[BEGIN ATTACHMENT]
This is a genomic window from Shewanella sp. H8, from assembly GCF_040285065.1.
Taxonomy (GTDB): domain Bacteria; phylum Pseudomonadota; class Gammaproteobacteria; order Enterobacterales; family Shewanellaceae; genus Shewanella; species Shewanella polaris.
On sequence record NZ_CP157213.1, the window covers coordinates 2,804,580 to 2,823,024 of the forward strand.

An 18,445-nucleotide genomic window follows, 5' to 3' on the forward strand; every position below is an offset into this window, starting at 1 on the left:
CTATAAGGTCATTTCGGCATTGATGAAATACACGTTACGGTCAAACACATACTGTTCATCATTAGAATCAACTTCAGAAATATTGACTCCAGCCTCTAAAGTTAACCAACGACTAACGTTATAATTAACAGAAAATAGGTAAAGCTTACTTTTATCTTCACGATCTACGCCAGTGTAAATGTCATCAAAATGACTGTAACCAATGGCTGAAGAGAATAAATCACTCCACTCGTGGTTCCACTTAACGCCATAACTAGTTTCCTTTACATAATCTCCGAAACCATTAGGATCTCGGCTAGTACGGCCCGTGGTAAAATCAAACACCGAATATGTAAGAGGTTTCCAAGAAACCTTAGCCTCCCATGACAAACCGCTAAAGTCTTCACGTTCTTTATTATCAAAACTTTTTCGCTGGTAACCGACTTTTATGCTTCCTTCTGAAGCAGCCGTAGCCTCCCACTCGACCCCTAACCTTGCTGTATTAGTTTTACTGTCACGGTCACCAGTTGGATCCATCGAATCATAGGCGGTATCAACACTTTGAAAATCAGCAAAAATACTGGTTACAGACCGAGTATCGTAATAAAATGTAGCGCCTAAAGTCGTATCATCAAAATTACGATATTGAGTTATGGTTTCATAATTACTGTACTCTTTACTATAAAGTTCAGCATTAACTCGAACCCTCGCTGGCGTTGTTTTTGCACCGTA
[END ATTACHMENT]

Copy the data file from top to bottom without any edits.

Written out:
This is a genomic window from Shewanella sp. H8, from assembly GCF_040285065.1.
Taxonomy (GTDB): domain Bacteria; phylum Pseudomonadota; class Gammaproteobacteria; order Enterobacterales; family Shewanellaceae; genus Shewanella; species Shewanella polaris.
On sequence record NZ_CP157213.1, the window covers coordinates 2,804,580 to 2,823,024 of the forward strand.

An 18,445-nucleotide genomic window follows, 5' to 3' on the forward strand; every position below is an offset into this window, starting at 1 on the left:
CTATAAGGTCATTTCGGCATTGATGAAATACACGTTACGGTCAAACACATACTGTTCATCATTAGAATCAACTTCAGAAATATTGACTCCAGCCTCTAAAGTTAACCAACGACTAACGTTATAATTAACAGAAAATAGGTAAAGCTTACTTTTATCTTCACGATCTACGCCAGTGTAAATGTCATCAAAATGACTGTAACCAATGGCTGAAGAGAATAAATCACTCCACTCGTGGTTCCACTTAACGCCATAACTAGTTTCCTTTACATAATCTCCGAAACCATTAGGATCTCGGCTAGTACGGCCCGTGGTAAAATCAAACACCGAATATGTAAGAGGTTTCCAAGAAACCTTAGCCTCCCATGACAAACCGCTAAAGTCTTCACGTTCTTTATTATCAAAACTTTTTCGCTGGTAACCGACTTTTATGCTTCCTTCTGAAGCAGCCGTAGCCTCCCACTCGACCCCTAACCTTGCTGTATTAGTTTTACTGTCACGGTCACCAGTTGGATCCATCGAATCATAGGCGGTATCAACACTTTGAAAATCAGCAAAAATACTGGTTACAGACCGAGTATCGTAATAAAATGTAGCGCCTAAAGTCGTATCATCAAAATTACGATATTGAGTTATGGTTTCATAATTACTGTACTCTTTACTATAAAGTTCAGCATTAACTCGAACCCTCGCTGGCGTTGTTTTTGCACCGTA